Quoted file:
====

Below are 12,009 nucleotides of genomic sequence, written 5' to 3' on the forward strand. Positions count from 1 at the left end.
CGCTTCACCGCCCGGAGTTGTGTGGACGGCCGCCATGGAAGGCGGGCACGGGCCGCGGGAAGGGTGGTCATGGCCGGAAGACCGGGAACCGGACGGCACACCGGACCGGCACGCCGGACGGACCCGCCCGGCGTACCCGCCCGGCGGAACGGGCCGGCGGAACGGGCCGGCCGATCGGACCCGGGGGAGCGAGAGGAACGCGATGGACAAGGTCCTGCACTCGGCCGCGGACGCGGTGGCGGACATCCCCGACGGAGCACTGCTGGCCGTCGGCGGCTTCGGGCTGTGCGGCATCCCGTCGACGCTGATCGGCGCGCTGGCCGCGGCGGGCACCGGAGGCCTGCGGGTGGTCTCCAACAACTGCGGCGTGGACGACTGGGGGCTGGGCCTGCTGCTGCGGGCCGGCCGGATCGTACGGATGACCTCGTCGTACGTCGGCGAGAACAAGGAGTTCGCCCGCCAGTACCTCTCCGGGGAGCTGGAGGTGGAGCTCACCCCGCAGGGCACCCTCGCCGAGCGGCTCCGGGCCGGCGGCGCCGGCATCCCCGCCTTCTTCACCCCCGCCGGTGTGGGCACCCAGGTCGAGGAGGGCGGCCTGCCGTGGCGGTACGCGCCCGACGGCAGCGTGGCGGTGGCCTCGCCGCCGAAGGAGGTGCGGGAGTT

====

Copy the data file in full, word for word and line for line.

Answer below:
Below are 12,009 nucleotides of genomic sequence, written 5' to 3' on the forward strand. Positions count from 1 at the left end.
CGCTTCACCGCCCGGAGTTGTGTGGACGGCCGCCATGGAAGGCGGGCACGGGCCGCGGGAAGGGTGGTCATGGCCGGAAGACCGGGAACCGGACGGCACACCGGACCGGCACGCCGGACGGACCCGCCCGGCGTACCCGCCCGGCGGAACGGGCCGGCGGAACGGGCCGGCCGATCGGACCCGGGGGAGCGAGAGGAACGCGATGGACAAGGTCCTGCACTCGGCCGCGGACGCGGTGGCGGACATCCCCGACGGAGCACTGCTGGCCGTCGGCGGCTTCGGGCTGTGCGGCATCCCGTCGACGCTGATCGGCGCGCTGGCCGCGGCGGGCACCGGAGGCCTGCGGGTGGTCTCCAACAACTGCGGCGTGGACGACTGGGGGCTGGGCCTGCTGCTGCGGGCCGGCCGGATCGTACGGATGACCTCGTCGTACGTCGGCGAGAACAAGGAGTTCGCCCGCCAGTACCTCTCCGGGGAGCTGGAGGTGGAGCTCACCCCGCAGGGCACCCTCGCCGAGCGGCTCCGGGCCGGCGGCGCCGGCATCCCCGCCTTCTTCACCCCCGCCGGTGTGGGCACCCAGGTCGAGGAGGGCGGCCTGCCGTGGCGGTACGCGCCCGACGGCAGCGTGGCGGTGGCCTCGCCGCCGAAGGAGGTGCGGGAGTT